Predictive Coding (TAR 1.0) uses examples of relevant and non-relevant training documents – the training kit – to prepare a system for classifying documents. Typically, the training kit is coded by a subject matter expert so that the system can replicate an expert’s knowledge. A hallmark of TAR 1.0 solutions is that training is a finite process that precedes the evaluation or coding of all documents. The predictive model and related results will be frozen after the training is completed. Changes to the understanding of relevance for SMEs or to the documents to be assessed therefore require the creation of a new model.
One advantage of TAR 1.0 solutions over traditional linear review is that responsive documents are reloaded during the review process, making critical information available to teams as quickly as possible.
In the second generation of technology-assisted review solutions, TAR 2.0, the underlying continuous active learning (CAL) technique was specifically applied to improve the challenges posed by one-off training for TAR 1.0. Continuous learning reflects that the predictive model is updated throughout the review based on all human and active coding decisions made and related to the system that uses the updated model to advertise the documents with the highest likelihood of being at the beginning of the Responding verification queue.
With TAR 2.0 solutions, verification can begin immediately without prior training of a model. While it is preferable to include SMEs in the early review, this is not a strict requirement as the model will ultimately smooth out inconsistent decisions. The low upfront investment in training in TAR 2.0 is seen as an advantage over the TAR 1.0 process, especially if it reduces the burden and opportunity cost of using SMB code documents as part of initial training.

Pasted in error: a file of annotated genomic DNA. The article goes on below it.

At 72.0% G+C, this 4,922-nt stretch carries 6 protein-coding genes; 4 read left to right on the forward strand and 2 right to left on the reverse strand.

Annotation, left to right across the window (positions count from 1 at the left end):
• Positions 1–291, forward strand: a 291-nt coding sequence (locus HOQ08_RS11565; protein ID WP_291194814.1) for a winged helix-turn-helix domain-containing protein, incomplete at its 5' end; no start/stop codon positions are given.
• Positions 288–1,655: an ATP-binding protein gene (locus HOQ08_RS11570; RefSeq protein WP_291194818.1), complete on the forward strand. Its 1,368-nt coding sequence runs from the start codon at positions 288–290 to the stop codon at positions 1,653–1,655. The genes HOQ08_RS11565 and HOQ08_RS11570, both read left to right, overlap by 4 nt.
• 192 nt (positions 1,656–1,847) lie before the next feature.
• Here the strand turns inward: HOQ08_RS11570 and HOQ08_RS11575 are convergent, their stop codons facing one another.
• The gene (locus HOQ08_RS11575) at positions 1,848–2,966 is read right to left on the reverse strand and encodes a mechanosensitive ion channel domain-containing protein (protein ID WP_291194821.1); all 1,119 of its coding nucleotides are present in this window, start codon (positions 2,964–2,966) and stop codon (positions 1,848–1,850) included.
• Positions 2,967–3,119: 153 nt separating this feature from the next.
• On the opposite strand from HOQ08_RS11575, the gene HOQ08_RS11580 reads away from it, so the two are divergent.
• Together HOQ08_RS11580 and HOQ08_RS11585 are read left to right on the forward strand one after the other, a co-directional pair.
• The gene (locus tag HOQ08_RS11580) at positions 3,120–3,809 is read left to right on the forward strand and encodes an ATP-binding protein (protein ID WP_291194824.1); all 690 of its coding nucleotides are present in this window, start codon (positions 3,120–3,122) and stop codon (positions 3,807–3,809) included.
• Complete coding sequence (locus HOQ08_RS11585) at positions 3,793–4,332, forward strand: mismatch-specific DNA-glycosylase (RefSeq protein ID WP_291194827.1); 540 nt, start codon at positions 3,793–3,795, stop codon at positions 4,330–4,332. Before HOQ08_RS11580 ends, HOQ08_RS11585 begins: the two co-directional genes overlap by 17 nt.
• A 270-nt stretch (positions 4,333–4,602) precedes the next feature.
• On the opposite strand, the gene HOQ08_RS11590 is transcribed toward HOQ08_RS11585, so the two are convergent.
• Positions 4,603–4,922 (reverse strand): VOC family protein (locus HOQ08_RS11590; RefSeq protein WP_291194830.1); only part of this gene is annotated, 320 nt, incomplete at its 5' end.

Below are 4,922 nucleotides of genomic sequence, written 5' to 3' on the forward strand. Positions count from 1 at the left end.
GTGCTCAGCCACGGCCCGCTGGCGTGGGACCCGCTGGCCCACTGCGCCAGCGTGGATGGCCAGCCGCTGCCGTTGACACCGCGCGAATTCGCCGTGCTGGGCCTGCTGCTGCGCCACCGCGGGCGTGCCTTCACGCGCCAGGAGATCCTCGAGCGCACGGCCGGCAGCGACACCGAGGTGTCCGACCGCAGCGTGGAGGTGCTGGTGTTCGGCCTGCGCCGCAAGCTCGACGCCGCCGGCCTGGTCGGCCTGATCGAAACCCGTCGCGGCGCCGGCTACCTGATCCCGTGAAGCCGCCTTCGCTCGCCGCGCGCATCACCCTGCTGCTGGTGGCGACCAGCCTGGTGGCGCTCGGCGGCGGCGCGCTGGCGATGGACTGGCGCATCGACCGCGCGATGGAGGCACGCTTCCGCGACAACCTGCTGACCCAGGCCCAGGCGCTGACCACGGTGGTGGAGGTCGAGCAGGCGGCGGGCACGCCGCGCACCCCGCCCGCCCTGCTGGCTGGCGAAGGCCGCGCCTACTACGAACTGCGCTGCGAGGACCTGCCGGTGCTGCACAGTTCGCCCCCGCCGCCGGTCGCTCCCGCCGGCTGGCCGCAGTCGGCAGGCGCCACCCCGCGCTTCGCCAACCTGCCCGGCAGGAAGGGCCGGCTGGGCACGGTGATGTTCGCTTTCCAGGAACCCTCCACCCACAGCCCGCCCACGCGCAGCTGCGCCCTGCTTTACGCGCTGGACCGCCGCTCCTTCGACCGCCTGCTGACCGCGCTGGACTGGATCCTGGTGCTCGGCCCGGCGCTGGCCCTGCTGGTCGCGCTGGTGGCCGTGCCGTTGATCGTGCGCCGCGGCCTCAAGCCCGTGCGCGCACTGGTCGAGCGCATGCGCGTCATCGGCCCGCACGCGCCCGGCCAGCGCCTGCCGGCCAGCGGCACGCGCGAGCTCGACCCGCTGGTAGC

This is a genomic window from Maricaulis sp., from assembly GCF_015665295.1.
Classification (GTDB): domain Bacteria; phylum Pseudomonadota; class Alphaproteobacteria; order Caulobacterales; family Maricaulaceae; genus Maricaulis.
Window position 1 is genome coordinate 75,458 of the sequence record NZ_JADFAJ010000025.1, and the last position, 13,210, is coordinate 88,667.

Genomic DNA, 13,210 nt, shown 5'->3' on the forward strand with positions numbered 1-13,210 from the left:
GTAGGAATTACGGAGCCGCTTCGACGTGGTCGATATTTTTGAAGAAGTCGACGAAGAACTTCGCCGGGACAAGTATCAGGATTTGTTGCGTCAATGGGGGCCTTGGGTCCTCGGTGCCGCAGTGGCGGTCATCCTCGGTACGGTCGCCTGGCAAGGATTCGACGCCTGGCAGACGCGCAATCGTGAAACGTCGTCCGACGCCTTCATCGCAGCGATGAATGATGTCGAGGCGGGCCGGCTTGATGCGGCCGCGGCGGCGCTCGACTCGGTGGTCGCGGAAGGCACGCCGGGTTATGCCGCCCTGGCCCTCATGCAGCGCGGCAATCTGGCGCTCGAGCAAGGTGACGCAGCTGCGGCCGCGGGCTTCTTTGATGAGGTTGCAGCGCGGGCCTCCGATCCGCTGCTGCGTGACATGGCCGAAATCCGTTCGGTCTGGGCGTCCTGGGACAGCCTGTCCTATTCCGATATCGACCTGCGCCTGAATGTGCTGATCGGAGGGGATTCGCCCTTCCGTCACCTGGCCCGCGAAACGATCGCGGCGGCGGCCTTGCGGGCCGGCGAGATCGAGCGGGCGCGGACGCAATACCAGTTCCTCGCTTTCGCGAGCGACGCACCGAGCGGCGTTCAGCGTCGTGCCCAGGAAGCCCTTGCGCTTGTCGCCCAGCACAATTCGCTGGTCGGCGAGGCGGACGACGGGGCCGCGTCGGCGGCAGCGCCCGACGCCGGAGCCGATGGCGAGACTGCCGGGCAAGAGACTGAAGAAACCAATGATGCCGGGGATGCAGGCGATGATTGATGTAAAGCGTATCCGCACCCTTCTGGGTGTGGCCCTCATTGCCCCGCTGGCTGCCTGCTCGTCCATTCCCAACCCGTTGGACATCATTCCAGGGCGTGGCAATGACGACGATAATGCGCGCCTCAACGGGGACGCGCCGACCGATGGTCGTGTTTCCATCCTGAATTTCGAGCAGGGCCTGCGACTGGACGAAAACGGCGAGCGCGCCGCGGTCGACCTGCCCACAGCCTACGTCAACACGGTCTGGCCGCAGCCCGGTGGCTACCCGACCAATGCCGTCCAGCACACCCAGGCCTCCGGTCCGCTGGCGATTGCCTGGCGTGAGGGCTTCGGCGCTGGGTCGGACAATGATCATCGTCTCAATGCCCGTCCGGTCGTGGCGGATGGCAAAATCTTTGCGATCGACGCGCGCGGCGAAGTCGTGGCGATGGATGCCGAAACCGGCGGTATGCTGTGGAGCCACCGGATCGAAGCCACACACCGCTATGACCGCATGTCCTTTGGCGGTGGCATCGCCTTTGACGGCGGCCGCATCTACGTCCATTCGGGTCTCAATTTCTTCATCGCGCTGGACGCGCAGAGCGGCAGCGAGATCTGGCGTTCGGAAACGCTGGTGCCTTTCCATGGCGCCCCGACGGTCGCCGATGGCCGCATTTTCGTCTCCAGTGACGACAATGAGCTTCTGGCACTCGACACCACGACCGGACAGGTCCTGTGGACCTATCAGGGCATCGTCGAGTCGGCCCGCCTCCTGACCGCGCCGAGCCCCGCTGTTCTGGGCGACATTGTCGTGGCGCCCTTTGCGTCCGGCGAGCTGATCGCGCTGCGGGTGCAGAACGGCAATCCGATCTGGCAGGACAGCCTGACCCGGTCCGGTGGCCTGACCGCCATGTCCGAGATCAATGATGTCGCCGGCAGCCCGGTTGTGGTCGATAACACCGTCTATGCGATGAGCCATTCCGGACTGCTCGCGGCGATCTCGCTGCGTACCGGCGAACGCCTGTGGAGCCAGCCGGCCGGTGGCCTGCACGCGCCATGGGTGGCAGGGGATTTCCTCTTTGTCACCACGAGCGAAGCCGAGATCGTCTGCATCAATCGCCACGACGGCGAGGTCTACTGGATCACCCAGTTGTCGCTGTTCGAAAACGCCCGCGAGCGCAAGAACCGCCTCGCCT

Now that TAR 2.0 is well established, innovators are pondering what the next generation of TAR might look like. Some believe that the best development of TAR is to put advanced tools in the hands of everyone, but TAR 3.0 might better be seen as an opportunity to combine the benefits of continuous active learning with techniques that minimize the risk of two types of surprises : in terms of content and costs.
- In order to minimize content surprises, TAR 3.0 solutions should be designed in such a way that the system can access a large number of documents at the beginning of the process. Minimizing surprises only requires in-depth knowledge of the document population. This can be achieved through rigorous sampling and validation.
- To minimize cost surprises, TAR 3.0 solutions should include total wealth determination methodology to support the principled review threshold and allow teams to predict total volume to increase staff efficiency.
The hallmark of TAR 3.0 solutions should be the enrichment of CAL through the use of statistically sound methods to allow early access to all documents, including examples of responsive documents.
Over the past few decades, the ability to create and store documents digitally has resulted in an explosion of discoverable data. This has resulted in a number of innovative tools that can be used to collect, create and review this data quickly and efficiently. Ever-changing technology touches every stage of the discovery lifecycle today, and nowhere is this more evident than when reviewing documents.
Every conversation today about document discovery or review involves technology-enhanced review. Therefore, it is important to understand the variables and the various solutions available as part of each TAR version when deciding which approach is optimal for each issue.